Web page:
ENTER, STAGE RIGHT

Back in the day, a printing press used to rumble in the rear of the building at 210 N. George St.

Come this summer, it will be the site of pirouetting ballerinas in training. Meet the Old Opera House theater company’s newest acquisition — the onetime home of the Spirit of Jefferson.

The Old Opera House purchased the building from Jefferson Publishing late last year for $208,000. The Spirit moved to its new office at 114 N. Charles St., just before the new year.

Old Opera House manager and artistic director Steven Brewer stands inside 210 N. George St. where the non-profit intends to expand its dance studio as well as its space for storing equipment and props for theatrical productions at its main building.

Old Opera House manager and artistic director Steven Brewer stands inside 210 N. George St. where the non-profit intends to expand its dance studio as well as its space for storing equipment and
props for theatrical productions at its main building.

Once renovations are completed later this year, the Old Opera House intends the use the 3,600-foot-space to expand its dance studio as well as its available space for storing equipment and props for its theatrical productions.

Manager and artistic director Steven Brewer said the Old Opera House intends to put about $50,000 into renovating the building.

He said the theater company had been looking to add more space for a long time. The old Spirit building coming available was like a dream come true for Opera House board members.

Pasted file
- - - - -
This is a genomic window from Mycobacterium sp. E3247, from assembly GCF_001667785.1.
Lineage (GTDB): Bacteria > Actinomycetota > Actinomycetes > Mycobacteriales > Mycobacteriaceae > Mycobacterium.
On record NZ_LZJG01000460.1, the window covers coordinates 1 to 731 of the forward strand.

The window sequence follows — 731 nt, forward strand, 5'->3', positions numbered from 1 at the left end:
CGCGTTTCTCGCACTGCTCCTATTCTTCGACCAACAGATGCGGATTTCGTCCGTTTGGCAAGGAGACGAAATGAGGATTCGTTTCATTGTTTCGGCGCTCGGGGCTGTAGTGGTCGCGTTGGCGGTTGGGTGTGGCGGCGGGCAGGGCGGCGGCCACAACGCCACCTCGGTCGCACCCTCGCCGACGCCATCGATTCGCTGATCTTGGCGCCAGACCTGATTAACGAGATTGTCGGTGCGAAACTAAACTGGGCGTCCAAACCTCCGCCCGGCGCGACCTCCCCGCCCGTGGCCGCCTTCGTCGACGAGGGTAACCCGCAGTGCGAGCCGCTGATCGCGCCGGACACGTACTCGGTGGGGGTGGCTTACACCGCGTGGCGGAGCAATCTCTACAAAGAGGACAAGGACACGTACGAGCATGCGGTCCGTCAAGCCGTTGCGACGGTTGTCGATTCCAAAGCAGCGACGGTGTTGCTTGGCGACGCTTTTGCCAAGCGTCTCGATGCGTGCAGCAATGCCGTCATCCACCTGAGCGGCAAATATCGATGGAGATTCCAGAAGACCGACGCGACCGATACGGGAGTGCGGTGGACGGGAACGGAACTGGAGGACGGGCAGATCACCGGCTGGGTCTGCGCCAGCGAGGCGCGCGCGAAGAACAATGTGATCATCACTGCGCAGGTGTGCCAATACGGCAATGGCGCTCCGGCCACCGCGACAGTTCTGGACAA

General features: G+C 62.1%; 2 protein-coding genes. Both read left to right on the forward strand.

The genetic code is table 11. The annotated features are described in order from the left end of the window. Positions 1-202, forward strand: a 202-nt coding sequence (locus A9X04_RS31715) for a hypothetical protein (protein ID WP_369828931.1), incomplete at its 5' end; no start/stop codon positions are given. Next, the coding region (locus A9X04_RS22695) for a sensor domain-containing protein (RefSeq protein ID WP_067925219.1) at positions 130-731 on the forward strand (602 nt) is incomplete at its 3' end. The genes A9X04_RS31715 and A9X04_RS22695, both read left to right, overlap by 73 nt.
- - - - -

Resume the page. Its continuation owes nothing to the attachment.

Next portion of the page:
The Spirit listed the building last year and within days the Old Opera House bit, Brewer said.

“We would not have been able to get financial support from our patrons without having the building in hand,” Brewer said. “It’s hard to fund-raise for something you don’t have. This one came onto our lap so quickly.”

Brewer said the theater company hopes to begin offering dance studio classes as early as this summer. The Old Opera house offers classes in ballet, tap, jazz and hip-hop.

He said plans also call for building a soundproof music room and another stage area for theatrical rehearsals. Brewer said, with another location to rehearse, the theater company could look into increasing the number of shows performed at the Old Opera House each year.

Currently, the Old Opera puts on six theatrical productions a year and also hosts a one-act play festival, a children’s show and a dance recital.

Rehabbing old buildings is old hat for the Old Opera House. The theater company, which was formed in 1973, came into existence following a significant rehabilitation of the Old Opera House building at the corner of George and Liberty streets. The building, built for $50,000 in 1910 as the New Opera House was the brainchild of Annie G. Packette. By 1948 it was curtains for the old place until being renovated as part of an effort by former Hilltop House owner Dixie Kilham and Robert and Diane Angle to being local theater back to Charles Town. The company staged its first production — My Fair Lady — in 1976.

For Brewer, 57, who grew up in upstate New York, managing a theater company is a dream job.

He said he got bit by the acting bug early in life and it’s stuck with him; he earned a degree in theater arts from Fredonia State University.

Brewer was running a small theater in South Carolina when he read about the opening at the Old Opera House for a manager in 2003.

Doubling as both the Old Opera’s manager and its artistic director, Brewer can sometimes be seen on stage, and will also don his director’s hat. He directed last year’s production of “Scrooge.”

“Being in theater is a natural high,” he said. “It’s one of those mediums with so many different elements.”

Construction crews have begun working on the new building and Brewer said can’t wait to begin using it.

“This studio will be just as active as the one next door,” he said.

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